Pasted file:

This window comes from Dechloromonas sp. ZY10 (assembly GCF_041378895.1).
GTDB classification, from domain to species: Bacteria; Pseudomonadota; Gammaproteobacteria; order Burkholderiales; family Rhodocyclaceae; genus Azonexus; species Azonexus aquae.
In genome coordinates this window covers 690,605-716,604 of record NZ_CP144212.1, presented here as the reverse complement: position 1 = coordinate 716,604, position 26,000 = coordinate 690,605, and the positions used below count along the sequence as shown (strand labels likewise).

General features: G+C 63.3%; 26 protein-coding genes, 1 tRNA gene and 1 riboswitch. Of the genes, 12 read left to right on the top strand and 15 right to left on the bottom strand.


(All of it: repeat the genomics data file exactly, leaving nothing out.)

This window comes from Dechloromonas sp. ZY10 (assembly GCF_041378895.1).
GTDB classification, from domain to species: Bacteria; Pseudomonadota; Gammaproteobacteria; order Burkholderiales; family Rhodocyclaceae; genus Azonexus; species Azonexus aquae.
In genome coordinates this window covers 690,605-716,604 of record NZ_CP144212.1, presented here as the reverse complement: position 1 = coordinate 716,604, position 26,000 = coordinate 690,605, and the positions used below count along the sequence as shown (strand labels likewise).

General features: G+C 63.3%; 26 protein-coding genes, 1 tRNA gene and 1 riboswitch. Of the genes, 12 read left to right on the top strand and 15 right to left on the bottom strand.